From: “The Accidental Neo-liberal”

The termneo-liberalism” has been mainstream in Europe and among Third World intellectuals since the early 1990s. It seems to have replaced “late capitalism” to describe our current global political economic conjuncture. It has not caught on in the states except among tone deaf leftists who are not typically speaking (certainly not communicating) with disagreeable sorts. The problem is that in USA political discourse the policy goals of neo-liberals : privatization of the public sector services and assets, reduced taxation on income and wealth, weakening of unions,   global free trade, free movement of investment capital, de-regulation of industry, finance, and natural resource exploitation, and the end of New Deal safety net and the social democratic European welfare state, are associated, rightly, in the public mind, with a conservative agenda. 

In USA we think of the 20th century move from Progressive era to the New Deal as the first liberal ascendency.  So why have the neo-liberals, since the 1990s, been tying to undo what the liberals did in the 1930s?  Doesn’t make sense– to Americans it remains liberal v. conservative.    In European common thought the first liberalism was not in the 20th century, but was centered in 18th century bourgeois revolutions that took sovereignty from kings to the people, and ended the mercantilism of Navigation Acts, privateering, and landed aristocratic control of trade and investment.  Todays neo-liberals, then, see themselves as re-enacting the 18th century liberation (liberty, liberal) of rational, economic man’s “innate propensity to truck, trade, and barter for individual gain.” 

Maybe we are near ready to usefully adopt the critical terminology used by the rest of the world. Maybe not. In any case the essay excerpted below by Jedidiah Purdy in the summer 2014 volume of n+1 brings the term to a “fullness” that my sleepy list of neo-liberal policy symptoms above can not achieve.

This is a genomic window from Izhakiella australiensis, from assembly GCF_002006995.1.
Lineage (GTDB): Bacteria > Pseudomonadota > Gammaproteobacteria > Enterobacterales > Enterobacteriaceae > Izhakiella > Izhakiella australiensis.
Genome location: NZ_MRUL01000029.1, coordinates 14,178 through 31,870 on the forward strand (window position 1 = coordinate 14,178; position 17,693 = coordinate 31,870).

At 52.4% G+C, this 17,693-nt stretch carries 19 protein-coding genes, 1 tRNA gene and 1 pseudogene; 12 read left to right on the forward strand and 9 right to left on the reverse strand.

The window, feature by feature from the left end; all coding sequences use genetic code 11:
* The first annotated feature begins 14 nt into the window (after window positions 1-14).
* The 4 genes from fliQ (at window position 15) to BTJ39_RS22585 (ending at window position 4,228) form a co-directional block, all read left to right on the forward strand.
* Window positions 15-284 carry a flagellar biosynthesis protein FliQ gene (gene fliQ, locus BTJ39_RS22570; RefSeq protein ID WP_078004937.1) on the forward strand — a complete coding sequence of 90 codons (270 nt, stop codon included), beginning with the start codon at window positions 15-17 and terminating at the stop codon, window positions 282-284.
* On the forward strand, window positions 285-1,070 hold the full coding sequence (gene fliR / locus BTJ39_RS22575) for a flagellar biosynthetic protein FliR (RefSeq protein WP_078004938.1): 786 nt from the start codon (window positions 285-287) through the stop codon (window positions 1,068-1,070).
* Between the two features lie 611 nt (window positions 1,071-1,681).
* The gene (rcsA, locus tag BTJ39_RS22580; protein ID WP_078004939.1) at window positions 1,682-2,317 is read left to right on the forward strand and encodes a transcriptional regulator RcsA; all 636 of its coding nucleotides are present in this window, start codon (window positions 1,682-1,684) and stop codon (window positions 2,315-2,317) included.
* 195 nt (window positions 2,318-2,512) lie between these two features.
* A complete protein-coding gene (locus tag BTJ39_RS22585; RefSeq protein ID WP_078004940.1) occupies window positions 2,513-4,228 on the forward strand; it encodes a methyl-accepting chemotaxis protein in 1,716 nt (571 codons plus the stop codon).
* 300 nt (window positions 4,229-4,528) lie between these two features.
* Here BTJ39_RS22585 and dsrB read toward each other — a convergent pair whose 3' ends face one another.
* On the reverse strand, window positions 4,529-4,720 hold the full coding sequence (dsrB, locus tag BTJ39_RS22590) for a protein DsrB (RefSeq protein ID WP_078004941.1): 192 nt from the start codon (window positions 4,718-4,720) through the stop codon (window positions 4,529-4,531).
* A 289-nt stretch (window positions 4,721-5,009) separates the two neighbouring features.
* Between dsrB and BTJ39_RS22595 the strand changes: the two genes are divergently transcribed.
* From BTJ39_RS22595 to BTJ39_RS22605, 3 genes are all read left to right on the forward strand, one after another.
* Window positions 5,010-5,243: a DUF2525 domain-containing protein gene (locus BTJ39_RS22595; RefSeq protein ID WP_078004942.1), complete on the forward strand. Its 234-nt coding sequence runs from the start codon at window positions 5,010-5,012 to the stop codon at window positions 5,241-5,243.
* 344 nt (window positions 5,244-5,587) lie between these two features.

What a writer he is!

 “Neoliberalism is not so much an intellectual position as a condition in which one acts as if certain premises were true and others unspeakable. It is not doctrine but a limit on vitality of practical imagination. Acquiescing to it means accepting a picture of personality and social life that pivots on consumer style choice and self-interested collaboration. This is the basis of the realism, so called, that is the neoliberal trump card. It implies that market modeled activity—ticking off the preferences, going for the ask—is the natural form of life…..

 The neoliberal condition gently enforces an anti-politics whose symptoms are often in what doesn’t get said or heard: nationalizing banks, nationalizing health care payments, proposing to arrange work differently, naming class interests and class conflict as a reality every bit as basic as ‘opportunity cost’. At a time when financial capitalism is palpably endangering so many people, places, and things, you know neoliberalism by the silence it induces…..

 Thomas Hobbes describes the job of thinking as the untying the superstitious knots that enmesh the mind. The superstition I realized was neoliberal realism, which sets and polices the boundaries of the possible while pretending to map them objectively.”

Jedediah Purdy 2014 N+1

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